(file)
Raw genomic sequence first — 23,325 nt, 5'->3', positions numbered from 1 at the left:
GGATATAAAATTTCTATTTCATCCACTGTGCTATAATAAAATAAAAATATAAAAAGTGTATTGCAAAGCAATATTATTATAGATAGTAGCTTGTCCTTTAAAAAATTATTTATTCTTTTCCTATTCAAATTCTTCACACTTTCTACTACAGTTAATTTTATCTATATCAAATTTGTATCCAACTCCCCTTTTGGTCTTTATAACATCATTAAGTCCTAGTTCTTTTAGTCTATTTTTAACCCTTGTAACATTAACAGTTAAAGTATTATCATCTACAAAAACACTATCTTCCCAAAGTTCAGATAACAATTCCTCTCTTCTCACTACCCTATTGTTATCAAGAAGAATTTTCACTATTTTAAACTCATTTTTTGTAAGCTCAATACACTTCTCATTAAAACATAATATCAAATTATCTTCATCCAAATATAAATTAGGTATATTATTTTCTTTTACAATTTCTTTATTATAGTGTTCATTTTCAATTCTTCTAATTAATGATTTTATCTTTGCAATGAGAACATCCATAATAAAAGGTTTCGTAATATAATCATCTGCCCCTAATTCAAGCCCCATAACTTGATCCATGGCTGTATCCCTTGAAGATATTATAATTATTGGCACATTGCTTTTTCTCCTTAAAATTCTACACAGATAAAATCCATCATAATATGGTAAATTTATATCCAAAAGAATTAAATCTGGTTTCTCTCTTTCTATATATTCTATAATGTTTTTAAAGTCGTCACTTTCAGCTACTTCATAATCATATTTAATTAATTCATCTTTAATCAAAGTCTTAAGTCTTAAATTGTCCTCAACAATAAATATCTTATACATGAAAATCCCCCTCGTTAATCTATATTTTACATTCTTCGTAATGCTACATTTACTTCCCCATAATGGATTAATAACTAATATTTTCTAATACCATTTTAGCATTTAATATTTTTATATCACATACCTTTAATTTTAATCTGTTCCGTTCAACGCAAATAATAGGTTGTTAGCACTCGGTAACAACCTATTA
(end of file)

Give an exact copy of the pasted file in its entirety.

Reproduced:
Raw genomic sequence first — 23,325 nt, 5'->3', positions numbered from 1 at the left:
GGATATAAAATTTCTATTTCATCCACTGTGCTATAATAAAATAAAAATATAAAAAGTGTATTGCAAAGCAATATTATTATAGATAGTAGCTTGTCCTTTAAAAAATTATTTATTCTTTTCCTATTCAAATTCTTCACACTTTCTACTACAGTTAATTTTATCTATATCAAATTTGTATCCAACTCCCCTTTTGGTCTTTATAACATCATTAAGTCCTAGTTCTTTTAGTCTATTTTTAACCCTTGTAACATTAACAGTTAAAGTATTATCATCTACAAAAACACTATCTTCCCAAAGTTCAGATAACAATTCCTCTCTTCTCACTACCCTATTGTTATCAAGAAGAATTTTCACTATTTTAAACTCATTTTTTGTAAGCTCAATACACTTCTCATTAAAACATAATATCAAATTATCTTCATCCAAATATAAATTAGGTATATTATTTTCTTTTACAATTTCTTTATTATAGTGTTCATTTTCAATTCTTCTAATTAATGATTTTATCTTTGCAATGAGAACATCCATAATAAAAGGTTTCGTAATATAATCATCTGCCCCTAATTCAAGCCCCATAACTTGATCCATGGCTGTATCCCTTGAAGATATTATAATTATTGGCACATTGCTTTTTCTCCTTAAAATTCTACACAGATAAAATCCATCATAATATGGTAAATTTATATCCAAAAGAATTAAATCTGGTTTCTCTCTTTCTATATATTCTATAATGTTTTTAAAGTCGTCACTTTCAGCTACTTCATAATCATATTTAATTAATTCATCTTTAATCAAAGTCTTAAGTCTTAAATTGTCCTCAACAATAAATATCTTATACATGAAAATCCCCCTCGTTAATCTATATTTTACATTCTTCGTAATGCTACATTTACTTCCCCATAATGGATTAATAACTAATATTTTCTAATACCATTTTAGCATTTAATATTTTTATATCACATACCTTTAATTTTAATCTGTTCCGTTCAACGCAAATAATAGGTTGTTAGCACTCGGTAACAACCTATTA